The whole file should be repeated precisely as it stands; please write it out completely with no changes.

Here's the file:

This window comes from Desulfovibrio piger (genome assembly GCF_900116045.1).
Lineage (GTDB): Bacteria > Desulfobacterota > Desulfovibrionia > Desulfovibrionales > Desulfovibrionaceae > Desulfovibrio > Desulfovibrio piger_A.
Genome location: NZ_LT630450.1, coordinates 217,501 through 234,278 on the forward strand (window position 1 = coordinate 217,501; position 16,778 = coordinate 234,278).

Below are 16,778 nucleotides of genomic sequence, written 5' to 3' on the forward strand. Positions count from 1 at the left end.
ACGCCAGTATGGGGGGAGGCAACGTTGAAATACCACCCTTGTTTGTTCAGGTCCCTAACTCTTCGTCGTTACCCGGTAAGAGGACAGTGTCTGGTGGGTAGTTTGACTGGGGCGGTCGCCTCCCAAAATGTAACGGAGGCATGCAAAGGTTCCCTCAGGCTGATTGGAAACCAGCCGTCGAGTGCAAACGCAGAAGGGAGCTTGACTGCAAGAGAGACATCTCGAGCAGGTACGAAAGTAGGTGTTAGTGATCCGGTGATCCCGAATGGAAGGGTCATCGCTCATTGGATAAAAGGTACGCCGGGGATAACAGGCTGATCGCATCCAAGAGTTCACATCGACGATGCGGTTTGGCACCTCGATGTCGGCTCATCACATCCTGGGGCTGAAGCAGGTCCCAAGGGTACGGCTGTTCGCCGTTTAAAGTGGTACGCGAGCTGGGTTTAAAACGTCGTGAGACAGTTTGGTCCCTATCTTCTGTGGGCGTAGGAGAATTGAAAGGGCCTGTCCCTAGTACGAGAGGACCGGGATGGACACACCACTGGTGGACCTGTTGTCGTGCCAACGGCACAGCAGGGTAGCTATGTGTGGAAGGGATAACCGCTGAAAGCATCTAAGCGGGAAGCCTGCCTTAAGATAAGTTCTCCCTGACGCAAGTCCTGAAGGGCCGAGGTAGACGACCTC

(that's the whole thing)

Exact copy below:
This window comes from Desulfovibrio piger (genome assembly GCF_900116045.1).
Lineage (GTDB): Bacteria > Desulfobacterota > Desulfovibrionia > Desulfovibrionales > Desulfovibrionaceae > Desulfovibrio > Desulfovibrio piger_A.
Genome location: NZ_LT630450.1, coordinates 217,501 through 234,278 on the forward strand (window position 1 = coordinate 217,501; position 16,778 = coordinate 234,278).

Below are 16,778 nucleotides of genomic sequence, written 5' to 3' on the forward strand. Positions count from 1 at the left end.
ACGCCAGTATGGGGGGAGGCAACGTTGAAATACCACCCTTGTTTGTTCAGGTCCCTAACTCTTCGTCGTTACCCGGTAAGAGGACAGTGTCTGGTGGGTAGTTTGACTGGGGCGGTCGCCTCCCAAAATGTAACGGAGGCATGCAAAGGTTCCCTCAGGCTGATTGGAAACCAGCCGTCGAGTGCAAACGCAGAAGGGAGCTTGACTGCAAGAGAGACATCTCGAGCAGGTACGAAAGTAGGTGTTAGTGATCCGGTGATCCCGAATGGAAGGGTCATCGCTCATTGGATAAAAGGTACGCCGGGGATAACAGGCTGATCGCATCCAAGAGTTCACATCGACGATGCGGTTTGGCACCTCGATGTCGGCTCATCACATCCTGGGGCTGAAGCAGGTCCCAAGGGTACGGCTGTTCGCCGTTTAAAGTGGTACGCGAGCTGGGTTTAAAACGTCGTGAGACAGTTTGGTCCCTATCTTCTGTGGGCGTAGGAGAATTGAAAGGGCCTGTCCCTAGTACGAGAGGACCGGGATGGACACACCACTGGTGGACCTGTTGTCGTGCCAACGGCACAGCAGGGTAGCTATGTGTGGAAGGGATAACCGCTGAAAGCATCTAAGCGGGAAGCCTGCCTTAAGATAAGTTCTCCCTGACGCAAGTCCTGAAGGGCCGAGGTAGACGACCTC